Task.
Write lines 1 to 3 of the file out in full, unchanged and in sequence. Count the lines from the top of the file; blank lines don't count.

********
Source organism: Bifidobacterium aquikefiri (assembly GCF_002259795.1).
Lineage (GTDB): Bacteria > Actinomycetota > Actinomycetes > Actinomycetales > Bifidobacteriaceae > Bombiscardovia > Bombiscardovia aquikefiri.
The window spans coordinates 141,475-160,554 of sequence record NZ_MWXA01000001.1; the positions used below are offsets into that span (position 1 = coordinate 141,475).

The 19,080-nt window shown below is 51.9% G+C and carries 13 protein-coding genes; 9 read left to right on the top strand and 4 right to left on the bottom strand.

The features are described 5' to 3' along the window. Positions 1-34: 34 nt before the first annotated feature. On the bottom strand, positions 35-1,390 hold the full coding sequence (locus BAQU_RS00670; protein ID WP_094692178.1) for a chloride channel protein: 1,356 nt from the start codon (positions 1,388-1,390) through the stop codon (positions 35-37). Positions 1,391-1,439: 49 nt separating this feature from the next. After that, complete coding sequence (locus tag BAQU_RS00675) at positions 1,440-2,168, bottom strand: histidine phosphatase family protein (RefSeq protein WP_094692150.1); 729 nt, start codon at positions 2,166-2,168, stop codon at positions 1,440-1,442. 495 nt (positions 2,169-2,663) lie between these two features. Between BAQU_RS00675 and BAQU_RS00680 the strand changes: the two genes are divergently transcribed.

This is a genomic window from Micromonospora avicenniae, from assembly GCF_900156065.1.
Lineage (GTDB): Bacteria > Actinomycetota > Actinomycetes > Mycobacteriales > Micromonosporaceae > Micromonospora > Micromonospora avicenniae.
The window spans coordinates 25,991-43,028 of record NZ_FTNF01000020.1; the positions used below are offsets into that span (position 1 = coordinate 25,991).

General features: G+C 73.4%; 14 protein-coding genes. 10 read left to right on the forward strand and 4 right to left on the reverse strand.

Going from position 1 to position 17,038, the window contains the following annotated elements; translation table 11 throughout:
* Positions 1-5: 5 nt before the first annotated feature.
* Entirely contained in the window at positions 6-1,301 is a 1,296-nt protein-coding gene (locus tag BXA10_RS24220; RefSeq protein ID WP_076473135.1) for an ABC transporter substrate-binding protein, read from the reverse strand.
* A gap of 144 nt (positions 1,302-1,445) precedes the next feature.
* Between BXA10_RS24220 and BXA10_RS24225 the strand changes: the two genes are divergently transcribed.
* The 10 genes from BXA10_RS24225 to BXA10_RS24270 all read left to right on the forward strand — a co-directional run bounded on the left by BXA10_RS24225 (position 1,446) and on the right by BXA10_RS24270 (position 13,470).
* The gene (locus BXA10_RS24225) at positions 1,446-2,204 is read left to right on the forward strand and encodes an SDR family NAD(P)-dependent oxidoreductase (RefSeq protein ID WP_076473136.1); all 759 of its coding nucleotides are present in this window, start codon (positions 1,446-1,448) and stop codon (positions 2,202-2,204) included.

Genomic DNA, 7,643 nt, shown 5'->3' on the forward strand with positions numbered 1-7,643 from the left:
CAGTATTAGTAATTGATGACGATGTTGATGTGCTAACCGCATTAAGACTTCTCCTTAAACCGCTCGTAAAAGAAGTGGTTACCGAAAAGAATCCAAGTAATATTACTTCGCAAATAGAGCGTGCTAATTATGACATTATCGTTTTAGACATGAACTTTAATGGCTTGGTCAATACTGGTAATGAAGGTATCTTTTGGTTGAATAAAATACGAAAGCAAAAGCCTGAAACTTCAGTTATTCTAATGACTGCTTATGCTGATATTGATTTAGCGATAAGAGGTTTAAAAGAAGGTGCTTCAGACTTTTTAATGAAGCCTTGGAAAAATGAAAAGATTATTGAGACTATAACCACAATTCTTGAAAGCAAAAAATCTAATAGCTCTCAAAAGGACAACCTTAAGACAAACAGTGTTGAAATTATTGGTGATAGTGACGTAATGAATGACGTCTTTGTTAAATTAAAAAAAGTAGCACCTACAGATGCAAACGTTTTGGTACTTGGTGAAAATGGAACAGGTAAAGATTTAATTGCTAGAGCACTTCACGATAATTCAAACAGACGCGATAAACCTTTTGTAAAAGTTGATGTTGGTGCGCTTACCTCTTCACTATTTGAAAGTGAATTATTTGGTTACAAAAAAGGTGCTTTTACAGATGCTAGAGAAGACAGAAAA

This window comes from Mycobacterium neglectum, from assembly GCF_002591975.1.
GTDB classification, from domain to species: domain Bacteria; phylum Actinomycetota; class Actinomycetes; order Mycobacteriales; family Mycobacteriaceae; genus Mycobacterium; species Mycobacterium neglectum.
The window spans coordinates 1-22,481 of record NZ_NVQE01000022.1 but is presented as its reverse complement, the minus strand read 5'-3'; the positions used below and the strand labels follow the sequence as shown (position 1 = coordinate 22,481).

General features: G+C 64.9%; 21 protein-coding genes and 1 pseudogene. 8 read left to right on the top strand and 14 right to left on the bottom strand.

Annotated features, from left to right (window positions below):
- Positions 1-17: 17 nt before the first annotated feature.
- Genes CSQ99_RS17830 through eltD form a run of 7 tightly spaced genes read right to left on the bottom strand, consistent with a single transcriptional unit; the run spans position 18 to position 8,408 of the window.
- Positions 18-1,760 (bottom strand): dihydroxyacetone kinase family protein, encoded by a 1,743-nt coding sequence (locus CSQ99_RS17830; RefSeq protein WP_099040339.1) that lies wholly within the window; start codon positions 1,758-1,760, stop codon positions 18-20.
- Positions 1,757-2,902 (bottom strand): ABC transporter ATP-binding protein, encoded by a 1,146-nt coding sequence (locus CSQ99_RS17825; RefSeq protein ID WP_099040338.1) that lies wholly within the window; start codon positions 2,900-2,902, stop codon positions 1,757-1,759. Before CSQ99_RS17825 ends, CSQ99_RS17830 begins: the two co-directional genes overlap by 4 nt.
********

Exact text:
Source organism: Bifidobacterium aquikefiri (assembly GCF_002259795.1).
Lineage (GTDB): Bacteria > Actinomycetota > Actinomycetes > Actinomycetales > Bifidobacteriaceae > Bombiscardovia > Bombiscardovia aquikefiri.
The window spans coordinates 141,475-160,554 of sequence record NZ_MWXA01000001.1; the positions used below are offsets into that span (position 1 = coordinate 141,475).